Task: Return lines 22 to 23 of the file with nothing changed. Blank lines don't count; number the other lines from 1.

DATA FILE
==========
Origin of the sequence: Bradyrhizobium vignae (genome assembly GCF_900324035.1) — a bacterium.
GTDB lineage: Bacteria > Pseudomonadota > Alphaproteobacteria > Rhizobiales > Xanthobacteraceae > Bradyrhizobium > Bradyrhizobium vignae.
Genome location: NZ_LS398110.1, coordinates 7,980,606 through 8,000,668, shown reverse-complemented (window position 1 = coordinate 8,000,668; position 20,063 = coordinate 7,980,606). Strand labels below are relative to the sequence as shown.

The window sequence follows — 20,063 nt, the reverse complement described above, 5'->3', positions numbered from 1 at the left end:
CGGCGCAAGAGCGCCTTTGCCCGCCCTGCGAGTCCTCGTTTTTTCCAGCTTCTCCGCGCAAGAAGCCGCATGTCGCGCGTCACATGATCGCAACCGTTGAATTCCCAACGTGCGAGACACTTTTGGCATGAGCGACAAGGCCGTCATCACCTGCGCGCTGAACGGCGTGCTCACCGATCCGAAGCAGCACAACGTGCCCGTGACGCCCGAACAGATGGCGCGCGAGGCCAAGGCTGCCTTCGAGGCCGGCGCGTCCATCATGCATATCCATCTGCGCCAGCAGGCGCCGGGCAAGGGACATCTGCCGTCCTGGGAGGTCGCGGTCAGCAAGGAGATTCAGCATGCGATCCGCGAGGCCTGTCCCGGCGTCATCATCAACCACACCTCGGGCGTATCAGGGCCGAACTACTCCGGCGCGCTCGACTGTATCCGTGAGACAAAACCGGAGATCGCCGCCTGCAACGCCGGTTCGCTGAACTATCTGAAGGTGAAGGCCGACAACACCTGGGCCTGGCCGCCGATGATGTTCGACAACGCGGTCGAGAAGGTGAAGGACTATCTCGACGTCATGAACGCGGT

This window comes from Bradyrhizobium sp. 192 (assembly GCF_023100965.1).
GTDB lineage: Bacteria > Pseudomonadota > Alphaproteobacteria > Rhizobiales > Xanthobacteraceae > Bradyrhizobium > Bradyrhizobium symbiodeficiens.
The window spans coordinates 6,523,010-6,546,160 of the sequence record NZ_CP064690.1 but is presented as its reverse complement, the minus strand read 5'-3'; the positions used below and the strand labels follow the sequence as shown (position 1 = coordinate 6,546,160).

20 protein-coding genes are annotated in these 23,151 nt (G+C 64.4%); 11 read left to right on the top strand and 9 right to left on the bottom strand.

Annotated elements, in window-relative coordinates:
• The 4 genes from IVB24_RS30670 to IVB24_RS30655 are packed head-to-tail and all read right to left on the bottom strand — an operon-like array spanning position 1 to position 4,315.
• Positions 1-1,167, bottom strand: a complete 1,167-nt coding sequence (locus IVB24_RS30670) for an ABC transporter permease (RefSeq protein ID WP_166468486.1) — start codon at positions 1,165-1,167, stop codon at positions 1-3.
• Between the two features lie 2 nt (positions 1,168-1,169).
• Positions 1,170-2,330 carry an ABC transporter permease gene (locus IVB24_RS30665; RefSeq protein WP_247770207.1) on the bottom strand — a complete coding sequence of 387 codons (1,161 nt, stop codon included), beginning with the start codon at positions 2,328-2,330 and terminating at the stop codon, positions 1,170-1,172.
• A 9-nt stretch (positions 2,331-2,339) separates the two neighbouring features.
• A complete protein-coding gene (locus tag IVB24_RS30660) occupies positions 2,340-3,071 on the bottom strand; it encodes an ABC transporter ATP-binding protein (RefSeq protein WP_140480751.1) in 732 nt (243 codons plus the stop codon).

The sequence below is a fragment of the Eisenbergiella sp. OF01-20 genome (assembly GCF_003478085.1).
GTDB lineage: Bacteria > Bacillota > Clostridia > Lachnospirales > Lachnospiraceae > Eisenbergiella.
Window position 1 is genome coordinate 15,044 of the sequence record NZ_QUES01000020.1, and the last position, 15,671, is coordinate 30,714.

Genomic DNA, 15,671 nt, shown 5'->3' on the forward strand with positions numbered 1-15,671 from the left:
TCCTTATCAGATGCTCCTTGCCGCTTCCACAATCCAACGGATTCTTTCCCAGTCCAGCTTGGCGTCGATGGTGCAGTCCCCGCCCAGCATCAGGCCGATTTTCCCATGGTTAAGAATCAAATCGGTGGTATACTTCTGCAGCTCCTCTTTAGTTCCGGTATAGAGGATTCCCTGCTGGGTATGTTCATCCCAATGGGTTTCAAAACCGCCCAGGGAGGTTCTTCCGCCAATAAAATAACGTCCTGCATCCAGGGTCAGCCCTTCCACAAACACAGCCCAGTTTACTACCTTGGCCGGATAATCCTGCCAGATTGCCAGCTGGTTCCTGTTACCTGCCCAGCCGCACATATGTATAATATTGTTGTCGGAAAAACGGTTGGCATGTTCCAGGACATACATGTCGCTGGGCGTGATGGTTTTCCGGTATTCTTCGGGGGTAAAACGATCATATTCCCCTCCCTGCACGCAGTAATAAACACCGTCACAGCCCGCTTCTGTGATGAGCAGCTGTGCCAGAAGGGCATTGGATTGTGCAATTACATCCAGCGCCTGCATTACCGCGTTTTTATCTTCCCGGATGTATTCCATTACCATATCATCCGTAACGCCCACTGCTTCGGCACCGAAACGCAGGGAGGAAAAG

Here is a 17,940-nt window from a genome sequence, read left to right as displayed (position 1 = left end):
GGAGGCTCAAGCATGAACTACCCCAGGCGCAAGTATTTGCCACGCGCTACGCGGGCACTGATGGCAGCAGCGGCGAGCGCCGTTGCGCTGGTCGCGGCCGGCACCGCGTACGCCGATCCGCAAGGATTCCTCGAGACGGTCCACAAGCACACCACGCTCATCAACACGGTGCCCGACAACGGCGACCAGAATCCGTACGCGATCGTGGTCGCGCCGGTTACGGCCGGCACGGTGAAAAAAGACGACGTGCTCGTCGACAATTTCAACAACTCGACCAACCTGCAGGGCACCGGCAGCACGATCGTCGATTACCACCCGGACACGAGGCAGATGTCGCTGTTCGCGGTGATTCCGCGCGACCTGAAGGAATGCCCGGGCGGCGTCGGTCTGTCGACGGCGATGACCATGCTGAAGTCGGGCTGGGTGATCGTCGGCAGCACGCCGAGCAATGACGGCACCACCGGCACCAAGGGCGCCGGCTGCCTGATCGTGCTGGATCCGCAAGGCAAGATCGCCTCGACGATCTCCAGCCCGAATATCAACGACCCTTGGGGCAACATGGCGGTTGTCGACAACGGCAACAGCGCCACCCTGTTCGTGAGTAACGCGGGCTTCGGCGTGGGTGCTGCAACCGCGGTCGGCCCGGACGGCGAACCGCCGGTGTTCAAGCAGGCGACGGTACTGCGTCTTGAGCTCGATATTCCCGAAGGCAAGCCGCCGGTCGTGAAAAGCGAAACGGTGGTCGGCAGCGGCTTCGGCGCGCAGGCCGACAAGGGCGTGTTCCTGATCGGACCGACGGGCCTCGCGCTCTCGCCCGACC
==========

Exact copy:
Here is a 17,940-nt window from a genome sequence, read left to right as displayed (position 1 = left end):
GGAGGCTCAAGCATGAACTACCCCAGGCGCAAGTATTTGCCACGCGCTACGCGGGCACTGATGGCAGCAGCGGCGAGCGCCGTTGCGCTGGTCGCGGCCGGCACCGCGTACGCCGATCCGCAAGGATTCCTCGAGACGGTCCACAAGCACACCACGCTCATCAACACGGTGCCCGACAACGGCGACCAGAATCCGTACGCGATCGTGGTCGCGCCGGTTACGGCCGGCACGGTGAAAAAAGACGACGTGCTCGTCGACAATTTCAACAACTCGACCAACCTGCAGGGCACCGGCAGCACGATCGTCGATTACCACCCGGACACGAGGCAGATGTCGCTGTTCGCGGTGATTCCGCGCGACCTGAAGGAATGCCCGGGCGGCGTCGGTCTGTCGACGGCGATGACCATGCTGAAGTCGGGCTGGGTGATCGTCGGCAGCACGCCGAGCAATGACGGCACCACCGGCACCAAGGGCGCCGGCTGCCTGATCGTGCTGGATCCGCAAGGCAAGATCGCCTCGACGATCTCCAGCCCGAATATCAACGACCCTTGGGGCAACATGGCGGTTGTCGACAACGGCAACAGCGCCACCCTGTTCGTGAGTAACGCGGGCTTCGGCGTGGGTGCTGCAACCGCGGTCGGCCCGGACGGCGAACCGCCGGTGTTCAAGCAGGCGACGGTACTGCGTCTTGAGCTCGATATTCCCGAAGGCAAGCCGCCGGTCGTGAAAAGCGAAACGGTGGTCGGCAGCGGCTTCGGCGCGCAGGCCGACAAGGGCGTGTTCCTGATCGGACCGACGGGCCTCGCGCTCTCGCCCGACC